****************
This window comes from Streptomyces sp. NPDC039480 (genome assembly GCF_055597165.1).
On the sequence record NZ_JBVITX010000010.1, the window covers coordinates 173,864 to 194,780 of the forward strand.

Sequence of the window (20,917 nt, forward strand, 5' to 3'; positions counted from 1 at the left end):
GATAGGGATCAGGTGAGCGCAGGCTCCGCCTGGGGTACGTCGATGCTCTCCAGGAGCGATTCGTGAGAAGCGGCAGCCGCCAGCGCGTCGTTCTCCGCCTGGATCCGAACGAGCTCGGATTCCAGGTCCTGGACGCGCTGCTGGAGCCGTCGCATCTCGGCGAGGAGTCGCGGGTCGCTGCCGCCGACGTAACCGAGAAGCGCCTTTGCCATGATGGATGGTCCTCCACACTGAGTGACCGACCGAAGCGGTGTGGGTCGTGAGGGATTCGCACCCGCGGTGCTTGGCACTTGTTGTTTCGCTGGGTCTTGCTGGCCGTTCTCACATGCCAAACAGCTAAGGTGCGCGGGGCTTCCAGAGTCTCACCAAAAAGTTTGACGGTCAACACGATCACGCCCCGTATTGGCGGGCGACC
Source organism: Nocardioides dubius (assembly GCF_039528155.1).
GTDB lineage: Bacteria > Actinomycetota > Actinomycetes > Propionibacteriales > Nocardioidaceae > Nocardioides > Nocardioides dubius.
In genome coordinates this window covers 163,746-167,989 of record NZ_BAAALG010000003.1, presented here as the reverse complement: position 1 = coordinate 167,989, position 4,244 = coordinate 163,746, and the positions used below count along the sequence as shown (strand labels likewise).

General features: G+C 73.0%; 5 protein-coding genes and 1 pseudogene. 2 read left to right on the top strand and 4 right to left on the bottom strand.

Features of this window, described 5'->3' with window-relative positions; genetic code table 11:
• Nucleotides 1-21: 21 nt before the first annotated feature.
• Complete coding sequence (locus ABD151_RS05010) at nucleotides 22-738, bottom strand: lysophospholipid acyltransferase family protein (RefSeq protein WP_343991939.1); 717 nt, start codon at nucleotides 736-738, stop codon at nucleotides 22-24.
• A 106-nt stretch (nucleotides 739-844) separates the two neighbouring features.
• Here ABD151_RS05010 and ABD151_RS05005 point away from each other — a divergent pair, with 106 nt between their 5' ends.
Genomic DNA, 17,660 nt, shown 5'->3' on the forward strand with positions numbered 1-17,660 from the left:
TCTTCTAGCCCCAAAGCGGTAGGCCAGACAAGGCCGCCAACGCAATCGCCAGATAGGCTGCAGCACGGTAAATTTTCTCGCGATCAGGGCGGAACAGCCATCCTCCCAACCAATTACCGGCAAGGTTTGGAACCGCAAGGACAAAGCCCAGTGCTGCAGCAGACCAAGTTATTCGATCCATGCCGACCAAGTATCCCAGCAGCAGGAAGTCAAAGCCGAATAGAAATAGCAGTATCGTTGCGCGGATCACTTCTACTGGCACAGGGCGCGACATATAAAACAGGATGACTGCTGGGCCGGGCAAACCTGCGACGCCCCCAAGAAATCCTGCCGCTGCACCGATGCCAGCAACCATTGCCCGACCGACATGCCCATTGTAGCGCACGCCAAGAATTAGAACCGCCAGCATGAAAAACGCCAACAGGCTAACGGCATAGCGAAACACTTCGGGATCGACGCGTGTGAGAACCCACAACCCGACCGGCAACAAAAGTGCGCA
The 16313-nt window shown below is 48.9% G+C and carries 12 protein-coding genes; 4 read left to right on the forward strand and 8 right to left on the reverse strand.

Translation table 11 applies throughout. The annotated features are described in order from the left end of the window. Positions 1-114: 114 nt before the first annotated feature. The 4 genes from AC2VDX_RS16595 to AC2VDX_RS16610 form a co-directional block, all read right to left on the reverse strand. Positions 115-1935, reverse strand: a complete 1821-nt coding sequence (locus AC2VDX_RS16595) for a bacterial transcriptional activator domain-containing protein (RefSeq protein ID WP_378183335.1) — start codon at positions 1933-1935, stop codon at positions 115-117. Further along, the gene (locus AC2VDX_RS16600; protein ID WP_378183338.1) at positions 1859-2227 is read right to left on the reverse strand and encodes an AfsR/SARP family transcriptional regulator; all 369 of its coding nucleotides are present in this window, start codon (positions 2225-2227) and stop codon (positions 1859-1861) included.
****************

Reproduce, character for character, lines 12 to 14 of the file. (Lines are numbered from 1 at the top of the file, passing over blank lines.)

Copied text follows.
• A 106-nt stretch (nucleotides 739-844) separates the two neighbouring features.
• Here ABD151_RS05010 and ABD151_RS05005 point away from each other — a divergent pair, with 106 nt between their 5' ends.
Genomic DNA, 17,660 nt, shown 5'->3' on the forward strand with positions numbered 1-17,660 from the left: